By JOHN MURPHY
More than four decades ago, when Ted Lopez was running in the Riverside City Championships, his father Freddie would perch himself on a bluff overlooking Riverside City College, and observe.
"They had a place called 'Cheap Man's Hill' or something like that and people would sit in their car with an ice chest and watch," said Lopez, now the Riverside Poly coach.
That was back in 1970. Richard Millhouse Nixon was the president of the United States, The Baltimore Orioles won the World Series and a pretty good band from Liverpool, The Beatles, broke up.
"It was a high-profile meet," said Lopez, who ran first for Norte Vista during his high school career and then for Riverside Notre Dame. "It was for bragging rights. If you won the 100 in this meet, you were the best 100 guy around and the same went for all of the events. You got to see who was the best in the city."
By the early 1990s, the City Championships faded away, but they have been lovingly replaced by the Riverside City Championships/Raincross Tradition high school meet scheduled for Saturday at King High. Field events begin at 8 a.m. and running events at 9.
This will be the ninth running of the meet since it was revived in 2010.
"The best track talent in Riverside will be on display," veteran King coach John Corona said. "It's nice to be able to celebrate the rich history of the sport in the community."
Several of the original judges and timers from the first incarnation of the meet are expected back. They include Gil Dyrr, Paul Mahoney, Wayne Cochrun and Larry Hilasbeck. Riverside Poly graduate Rosie Bonds, who ran for the United States in the 1964 Olympic Games, may be on hand to distribute some medals. She is the brother of former major league baseball star Bobby Bonds and aunt of all-time big-league home run king Barry Bonds.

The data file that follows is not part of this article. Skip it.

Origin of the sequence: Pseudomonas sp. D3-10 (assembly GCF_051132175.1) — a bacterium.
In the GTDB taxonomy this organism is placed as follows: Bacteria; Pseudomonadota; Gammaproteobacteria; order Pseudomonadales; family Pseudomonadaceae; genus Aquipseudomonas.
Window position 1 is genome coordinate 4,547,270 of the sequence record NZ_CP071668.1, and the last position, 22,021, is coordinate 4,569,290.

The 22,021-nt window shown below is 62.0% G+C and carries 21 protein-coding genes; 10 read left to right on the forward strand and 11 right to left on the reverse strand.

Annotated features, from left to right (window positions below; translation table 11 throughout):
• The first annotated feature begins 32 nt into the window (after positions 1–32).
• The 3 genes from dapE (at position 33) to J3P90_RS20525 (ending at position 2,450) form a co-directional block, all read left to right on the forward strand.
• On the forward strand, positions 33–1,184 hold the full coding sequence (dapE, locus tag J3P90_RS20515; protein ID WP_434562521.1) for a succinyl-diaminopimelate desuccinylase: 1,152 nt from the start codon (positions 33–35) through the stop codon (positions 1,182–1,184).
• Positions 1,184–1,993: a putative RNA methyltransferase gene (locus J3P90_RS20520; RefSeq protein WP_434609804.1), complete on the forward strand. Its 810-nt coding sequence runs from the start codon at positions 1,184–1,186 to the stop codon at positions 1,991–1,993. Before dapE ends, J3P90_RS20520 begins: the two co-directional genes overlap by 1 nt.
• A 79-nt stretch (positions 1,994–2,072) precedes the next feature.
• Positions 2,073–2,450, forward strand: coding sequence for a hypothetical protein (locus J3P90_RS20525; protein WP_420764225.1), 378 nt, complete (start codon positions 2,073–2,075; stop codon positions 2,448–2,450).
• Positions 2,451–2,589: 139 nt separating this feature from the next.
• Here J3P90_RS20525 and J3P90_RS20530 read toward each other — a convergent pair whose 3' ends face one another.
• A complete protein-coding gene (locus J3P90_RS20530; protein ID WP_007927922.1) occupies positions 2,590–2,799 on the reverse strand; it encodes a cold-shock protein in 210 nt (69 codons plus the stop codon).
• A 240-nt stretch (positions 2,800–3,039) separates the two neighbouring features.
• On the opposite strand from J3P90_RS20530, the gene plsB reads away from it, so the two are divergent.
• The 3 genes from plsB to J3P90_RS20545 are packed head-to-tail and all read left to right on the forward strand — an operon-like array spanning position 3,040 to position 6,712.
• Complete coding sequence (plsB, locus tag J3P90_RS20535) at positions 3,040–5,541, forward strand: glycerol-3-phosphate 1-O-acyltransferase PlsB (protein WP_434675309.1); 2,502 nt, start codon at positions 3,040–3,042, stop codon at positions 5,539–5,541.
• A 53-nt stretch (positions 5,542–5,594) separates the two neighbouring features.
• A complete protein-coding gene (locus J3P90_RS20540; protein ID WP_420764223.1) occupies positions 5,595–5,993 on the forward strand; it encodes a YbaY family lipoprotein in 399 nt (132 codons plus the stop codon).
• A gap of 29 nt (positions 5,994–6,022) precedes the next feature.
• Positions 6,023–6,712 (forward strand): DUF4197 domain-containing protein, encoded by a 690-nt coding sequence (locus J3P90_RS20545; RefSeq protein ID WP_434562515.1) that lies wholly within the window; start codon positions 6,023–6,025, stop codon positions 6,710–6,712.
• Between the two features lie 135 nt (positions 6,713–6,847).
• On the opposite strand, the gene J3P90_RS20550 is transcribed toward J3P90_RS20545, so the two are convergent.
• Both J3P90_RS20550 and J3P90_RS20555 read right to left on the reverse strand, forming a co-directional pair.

The old guard will be represented in other ways as well. Various events will be named after former area greats, with those in attendance treated to the Earl Marshall Mile, the Joanna Hayes 100 Hurdles, the Clyde Jeffery 100, the Rosie Bonds 300 Hurdles, the Chaunte Howard High Jump and the Tyree Washington 400.
There will also be a moment of silence for the late North coach Charles Leathers, who coached the Huskies for 15 years, leading the girls to 12 Southern Section titles, three girls state titles and two boys section championships. Leathers died in February.
There will be 18 schools from the Riverside area, including Moreno Valley which was an original entrant 48 years ago.
Poly, North, Arlington, Ramona, King, Moreno Valley, Patriot, Rubidoux, Norte Vista, La Sierra and Hillcrest will be in Division I of the meet. Smaller schools Sherman Indian, California School for the Deaf Riverside, Notre Dame, Woodcrest Christian and Carnegie School are in Division II.
Although some competitors from these schools may be tempted to compete in the prestigious Mt. San Antonio College which is also this weekend, rest assured there should still be plenty of talent on hand Saturday at King's all-weather track.
Corona and others are eagerly awaiting Saturday.
"I'm excited about it, the coaches and kids are looking forward to it and I think we can look forward to some exciting competition," he said.